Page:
JOB 16

14 He breaketh me with breach upon breach [bursteth upon me again and again], he runneth upon me like a giant [gibbor (warrior)].

This chapter might appropriately enough be called "the lamentations of Job." Job's wisdom, however, was not as great and all-comprehensive as God's. Job, speaking between man and man, failed to see the desirableness of life, that apparently was to set behind such a cloud of adversity as now over-hung his sky.

The wisdom of such an experience was, for the time being, an enigma that he could not fully penetrate. He recognised the hand of God in the matter, for he speaks of himself as one, says he, "whom God hath hedged in," but the "why" and the "wherefore" in his case, of such sudden and overwhelming bitter conditions, was the thing he would most like to know, for his own comfort; but upon which he obtained no satisfactory answer from his three friends, whom he afterwards so naïvely describes in the well-known words,

"Miserable comforters are ye all" (16:2).

The first thirty-one chapters are, therefore, occupied with an account of Job and his miserable comforters. For the record to have stopped short here would of itself have been another calamity added to the rest. But there is a completeness about all that God does that is not absent from the book of Job any more than from Job's case itself, from the furnace of which he at last emerges like seven times purified gold.

Evil though it was, in its bitterest and most manifold form, it was only an element in the "ways of Providence" that first called him into being, and afterwards, at a fitting period of his later history, put him through the "small sieve," as we say, with reference to certain, as yet, undeveloped results, in the way of enlarged wisdom, that leads a man at last to say,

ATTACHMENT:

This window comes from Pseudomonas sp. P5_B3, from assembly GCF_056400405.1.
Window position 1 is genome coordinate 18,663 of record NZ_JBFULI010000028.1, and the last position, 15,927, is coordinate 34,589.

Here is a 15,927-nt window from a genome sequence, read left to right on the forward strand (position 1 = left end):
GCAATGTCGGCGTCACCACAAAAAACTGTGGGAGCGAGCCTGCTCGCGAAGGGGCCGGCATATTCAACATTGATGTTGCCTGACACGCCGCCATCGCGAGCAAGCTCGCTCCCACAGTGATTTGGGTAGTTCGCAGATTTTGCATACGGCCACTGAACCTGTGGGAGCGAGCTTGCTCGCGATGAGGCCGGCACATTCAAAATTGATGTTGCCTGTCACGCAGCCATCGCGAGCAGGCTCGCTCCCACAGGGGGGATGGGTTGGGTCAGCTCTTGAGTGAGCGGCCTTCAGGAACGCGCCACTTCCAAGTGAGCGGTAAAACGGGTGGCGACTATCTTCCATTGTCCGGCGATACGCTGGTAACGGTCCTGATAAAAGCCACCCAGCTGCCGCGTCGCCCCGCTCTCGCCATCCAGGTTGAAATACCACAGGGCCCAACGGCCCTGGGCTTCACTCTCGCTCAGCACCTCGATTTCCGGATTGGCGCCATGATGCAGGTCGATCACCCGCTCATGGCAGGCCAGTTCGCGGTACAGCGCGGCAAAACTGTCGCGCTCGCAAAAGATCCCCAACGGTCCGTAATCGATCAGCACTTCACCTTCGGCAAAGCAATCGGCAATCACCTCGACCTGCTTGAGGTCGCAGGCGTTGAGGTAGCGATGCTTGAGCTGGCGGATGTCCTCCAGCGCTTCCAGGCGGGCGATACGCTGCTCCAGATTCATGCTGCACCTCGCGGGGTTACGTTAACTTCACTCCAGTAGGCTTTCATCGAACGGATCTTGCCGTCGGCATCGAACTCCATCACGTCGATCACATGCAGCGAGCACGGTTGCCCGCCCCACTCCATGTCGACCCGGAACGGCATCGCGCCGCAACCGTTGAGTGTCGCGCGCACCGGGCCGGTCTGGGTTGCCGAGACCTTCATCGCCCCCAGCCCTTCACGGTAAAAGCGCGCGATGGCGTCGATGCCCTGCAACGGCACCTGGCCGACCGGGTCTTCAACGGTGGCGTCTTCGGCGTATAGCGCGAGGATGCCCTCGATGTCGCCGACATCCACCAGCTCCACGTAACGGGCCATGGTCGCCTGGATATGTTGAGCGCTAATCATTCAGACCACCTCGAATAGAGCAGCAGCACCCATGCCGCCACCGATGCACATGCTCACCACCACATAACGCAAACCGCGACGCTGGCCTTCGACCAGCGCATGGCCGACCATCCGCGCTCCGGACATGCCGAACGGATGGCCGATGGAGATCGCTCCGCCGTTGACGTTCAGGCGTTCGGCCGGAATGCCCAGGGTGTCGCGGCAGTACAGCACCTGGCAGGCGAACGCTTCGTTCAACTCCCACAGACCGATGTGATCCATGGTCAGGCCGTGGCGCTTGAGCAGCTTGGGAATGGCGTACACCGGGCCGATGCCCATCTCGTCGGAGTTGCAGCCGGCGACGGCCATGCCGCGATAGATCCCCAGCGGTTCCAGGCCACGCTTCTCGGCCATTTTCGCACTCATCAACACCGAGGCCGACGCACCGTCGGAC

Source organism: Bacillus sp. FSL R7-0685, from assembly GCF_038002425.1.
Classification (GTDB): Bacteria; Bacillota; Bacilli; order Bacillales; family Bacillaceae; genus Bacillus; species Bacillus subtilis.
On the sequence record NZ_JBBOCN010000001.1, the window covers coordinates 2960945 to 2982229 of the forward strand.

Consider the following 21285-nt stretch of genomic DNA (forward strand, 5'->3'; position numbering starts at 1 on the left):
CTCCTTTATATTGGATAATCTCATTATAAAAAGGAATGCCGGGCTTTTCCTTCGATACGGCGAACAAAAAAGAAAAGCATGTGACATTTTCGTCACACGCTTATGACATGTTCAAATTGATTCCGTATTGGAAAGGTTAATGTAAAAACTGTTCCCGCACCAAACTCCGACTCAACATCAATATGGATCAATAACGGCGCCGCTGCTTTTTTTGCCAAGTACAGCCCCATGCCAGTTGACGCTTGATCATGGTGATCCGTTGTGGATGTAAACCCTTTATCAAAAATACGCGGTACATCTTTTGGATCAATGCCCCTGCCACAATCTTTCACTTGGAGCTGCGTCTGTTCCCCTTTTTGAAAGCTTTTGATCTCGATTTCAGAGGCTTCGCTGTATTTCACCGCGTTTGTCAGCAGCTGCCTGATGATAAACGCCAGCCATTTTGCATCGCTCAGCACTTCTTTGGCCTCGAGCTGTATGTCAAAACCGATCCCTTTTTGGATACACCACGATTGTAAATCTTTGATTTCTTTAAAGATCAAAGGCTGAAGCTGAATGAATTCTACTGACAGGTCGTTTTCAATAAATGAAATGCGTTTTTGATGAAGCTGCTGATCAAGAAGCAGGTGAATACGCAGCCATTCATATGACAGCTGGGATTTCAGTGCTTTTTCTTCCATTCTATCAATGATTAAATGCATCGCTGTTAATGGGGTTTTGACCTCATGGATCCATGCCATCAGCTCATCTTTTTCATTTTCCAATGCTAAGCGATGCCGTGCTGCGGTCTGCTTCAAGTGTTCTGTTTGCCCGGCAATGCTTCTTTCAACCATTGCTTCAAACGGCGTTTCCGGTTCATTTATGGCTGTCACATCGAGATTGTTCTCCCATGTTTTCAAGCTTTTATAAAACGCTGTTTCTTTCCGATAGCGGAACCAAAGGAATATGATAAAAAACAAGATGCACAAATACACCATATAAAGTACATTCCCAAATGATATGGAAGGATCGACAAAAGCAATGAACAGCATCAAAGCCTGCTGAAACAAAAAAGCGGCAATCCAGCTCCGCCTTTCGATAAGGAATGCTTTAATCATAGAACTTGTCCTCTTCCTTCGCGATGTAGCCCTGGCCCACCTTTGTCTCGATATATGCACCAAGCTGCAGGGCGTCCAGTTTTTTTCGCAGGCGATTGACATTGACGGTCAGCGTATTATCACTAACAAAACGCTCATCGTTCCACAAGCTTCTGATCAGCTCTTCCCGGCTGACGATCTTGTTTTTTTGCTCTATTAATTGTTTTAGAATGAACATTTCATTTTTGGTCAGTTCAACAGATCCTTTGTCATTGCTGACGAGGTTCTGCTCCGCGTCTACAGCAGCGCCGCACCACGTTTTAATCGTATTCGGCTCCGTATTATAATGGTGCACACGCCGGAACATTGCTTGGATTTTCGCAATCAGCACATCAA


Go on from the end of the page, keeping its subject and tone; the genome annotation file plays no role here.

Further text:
"Lead me to the rock that is higher than I."

Apart from some such experience as Job came through, it is in the very nature of the flesh and blood mind to "darken counsel by words without knowledge" (38:2). God's ways are higher than our ways, as he said to Israel: naturally speaking we are on too low a plane altogether, to fully appreciate all the divine methods of procedure.

The Christadelphian, Nov 1888

17 Not for any injustice in mine hands: also my prayer is pure.


Our purest and truest of American women writers speaks thus of a prayer she had heard:

"It was unlike any other prayer that I had ever heard: not cold and formal as if uttered from a sense of duty, not a display of eloquence nor an impious directing of Deity in His duties towards humanity. It was a quiet talk with God, as if long intercourse and much love had made it natural and easy for the son to seek the Father, confessing faults, asking help and submitting all things to the All Wise and Tender, as freely as little children bring their little sorrows, hopes and fears to their mother's knee."

Not an impious directing of Deity in His duties toward humanity. How we have all heard that. It seems to me prayer is a matter calling for care, more than all others. It is not-it cannot be a light matter to enter voluntarily into the presence of the Most High as it were.

If we were called upon to present ourselves before the great of this world, how would we do it? With cringing sycophancy? With an assumption of bravado? Nay, neither. A calm, self-possessed self-respecting unobtrusiveness, with something of deference to the other's position as a fact. If we are certain we have attained to the exalted position of children of Deity, we should show that we feel the dignity of our position, and approach even Himself with (as nearly as in us lie) a reflection of His own greatness.

Our attitude should be one of deep humility, for we are but dust and ashes. But our thoughts and the words that give them utterance should be a blending of simplicity with sublimity. Oh! but I tell you, there is more of the truly sublime in a few simple words welling up from a full heart, a pure heart, a true heart, than in the most eloquent burst, that is possible for finished rhetorician to pour forth in empty form.

"O, my Father, if it be possible let this cup pass from me;" but "Thy will be done."

The Christadelphian, June 1884